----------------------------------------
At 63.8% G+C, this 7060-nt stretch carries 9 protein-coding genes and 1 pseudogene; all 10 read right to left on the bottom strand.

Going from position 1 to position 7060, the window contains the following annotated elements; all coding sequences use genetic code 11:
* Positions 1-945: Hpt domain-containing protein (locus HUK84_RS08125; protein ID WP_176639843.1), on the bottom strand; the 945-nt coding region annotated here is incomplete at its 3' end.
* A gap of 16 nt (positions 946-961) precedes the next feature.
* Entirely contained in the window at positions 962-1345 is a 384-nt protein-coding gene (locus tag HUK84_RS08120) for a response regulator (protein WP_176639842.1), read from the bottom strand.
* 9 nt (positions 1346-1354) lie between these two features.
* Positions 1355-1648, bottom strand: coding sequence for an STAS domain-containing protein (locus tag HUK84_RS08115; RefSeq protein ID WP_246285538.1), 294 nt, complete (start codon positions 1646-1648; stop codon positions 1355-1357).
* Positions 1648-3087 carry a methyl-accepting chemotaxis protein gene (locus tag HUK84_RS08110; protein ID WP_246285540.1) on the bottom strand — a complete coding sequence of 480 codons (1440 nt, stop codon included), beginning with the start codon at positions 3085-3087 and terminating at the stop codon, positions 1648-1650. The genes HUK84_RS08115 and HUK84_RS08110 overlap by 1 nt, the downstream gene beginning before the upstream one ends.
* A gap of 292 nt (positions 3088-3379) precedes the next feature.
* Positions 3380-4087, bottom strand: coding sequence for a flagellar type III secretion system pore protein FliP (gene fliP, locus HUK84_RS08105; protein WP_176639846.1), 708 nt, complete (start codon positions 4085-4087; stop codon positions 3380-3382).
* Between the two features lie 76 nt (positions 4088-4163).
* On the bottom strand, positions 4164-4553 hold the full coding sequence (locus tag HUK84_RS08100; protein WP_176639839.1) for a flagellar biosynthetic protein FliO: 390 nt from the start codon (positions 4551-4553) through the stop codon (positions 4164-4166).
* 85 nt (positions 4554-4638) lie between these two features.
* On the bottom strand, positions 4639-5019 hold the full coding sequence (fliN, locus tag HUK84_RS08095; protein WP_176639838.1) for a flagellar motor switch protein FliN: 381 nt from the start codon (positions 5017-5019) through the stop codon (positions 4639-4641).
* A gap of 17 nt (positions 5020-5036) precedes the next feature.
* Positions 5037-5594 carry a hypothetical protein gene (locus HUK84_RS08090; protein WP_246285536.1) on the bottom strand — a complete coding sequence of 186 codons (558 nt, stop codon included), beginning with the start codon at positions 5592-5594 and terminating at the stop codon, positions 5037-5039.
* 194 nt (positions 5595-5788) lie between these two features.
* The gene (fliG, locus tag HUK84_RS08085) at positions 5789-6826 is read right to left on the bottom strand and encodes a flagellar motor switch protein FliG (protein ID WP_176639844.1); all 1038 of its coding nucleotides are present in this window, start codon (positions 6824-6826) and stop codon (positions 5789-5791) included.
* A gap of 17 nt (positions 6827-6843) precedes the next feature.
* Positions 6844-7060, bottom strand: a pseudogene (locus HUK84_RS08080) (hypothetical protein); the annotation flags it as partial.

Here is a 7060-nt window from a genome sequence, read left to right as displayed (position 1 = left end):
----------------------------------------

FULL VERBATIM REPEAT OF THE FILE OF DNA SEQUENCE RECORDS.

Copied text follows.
At 63.8% G+C, this 7060-nt stretch carries 9 protein-coding genes and 1 pseudogene; all 10 read right to left on the bottom strand.

Going from position 1 to position 7060, the window contains the following annotated elements; all coding sequences use genetic code 11:
* Positions 1-945: Hpt domain-containing protein (locus HUK84_RS08125; protein ID WP_176639843.1), on the bottom strand; the 945-nt coding region annotated here is incomplete at its 3' end.
* A gap of 16 nt (positions 946-961) precedes the next feature.
* Entirely contained in the window at positions 962-1345 is a 384-nt protein-coding gene (locus tag HUK84_RS08120) for a response regulator (protein WP_176639842.1), read from the bottom strand.
* 9 nt (positions 1346-1354) lie between these two features.
* Positions 1355-1648, bottom strand: coding sequence for an STAS domain-containing protein (locus tag HUK84_RS08115; RefSeq protein ID WP_246285538.1), 294 nt, complete (start codon positions 1646-1648; stop codon positions 1355-1357).
* Positions 1648-3087 carry a methyl-accepting chemotaxis protein gene (locus tag HUK84_RS08110; protein ID WP_246285540.1) on the bottom strand — a complete coding sequence of 480 codons (1440 nt, stop codon included), beginning with the start codon at positions 3085-3087 and terminating at the stop codon, positions 1648-1650. The genes HUK84_RS08115 and HUK84_RS08110 overlap by 1 nt, the downstream gene beginning before the upstream one ends.
* A gap of 292 nt (positions 3088-3379) precedes the next feature.
* Positions 3380-4087, bottom strand: coding sequence for a flagellar type III secretion system pore protein FliP (gene fliP, locus HUK84_RS08105; protein WP_176639846.1), 708 nt, complete (start codon positions 4085-4087; stop codon positions 3380-3382).
* Between the two features lie 76 nt (positions 4088-4163).
* On the bottom strand, positions 4164-4553 hold the full coding sequence (locus tag HUK84_RS08100; protein WP_176639839.1) for a flagellar biosynthetic protein FliO: 390 nt from the start codon (positions 4551-4553) through the stop codon (positions 4164-4166).
* 85 nt (positions 4554-4638) lie between these two features.
* On the bottom strand, positions 4639-5019 hold the full coding sequence (fliN, locus tag HUK84_RS08095; protein WP_176639838.1) for a flagellar motor switch protein FliN: 381 nt from the start codon (positions 5017-5019) through the stop codon (positions 4639-4641).
* A gap of 17 nt (positions 5020-5036) precedes the next feature.
* Positions 5037-5594 carry a hypothetical protein gene (locus HUK84_RS08090; protein WP_246285536.1) on the bottom strand — a complete coding sequence of 186 codons (558 nt, stop codon included), beginning with the start codon at positions 5592-5594 and terminating at the stop codon, positions 5037-5039.
* 194 nt (positions 5595-5788) lie between these two features.
* The gene (fliG, locus tag HUK84_RS08085) at positions 5789-6826 is read right to left on the bottom strand and encodes a flagellar motor switch protein FliG (protein ID WP_176639844.1); all 1038 of its coding nucleotides are present in this window, start codon (positions 6824-6826) and stop codon (positions 5789-5791) included.
* A gap of 17 nt (positions 6827-6843) precedes the next feature.
* Positions 6844-7060, bottom strand: a pseudogene (locus HUK84_RS08080) (hypothetical protein); the annotation flags it as partial.

Here is a 7060-nt window from a genome sequence, read left to right as displayed (position 1 = left end):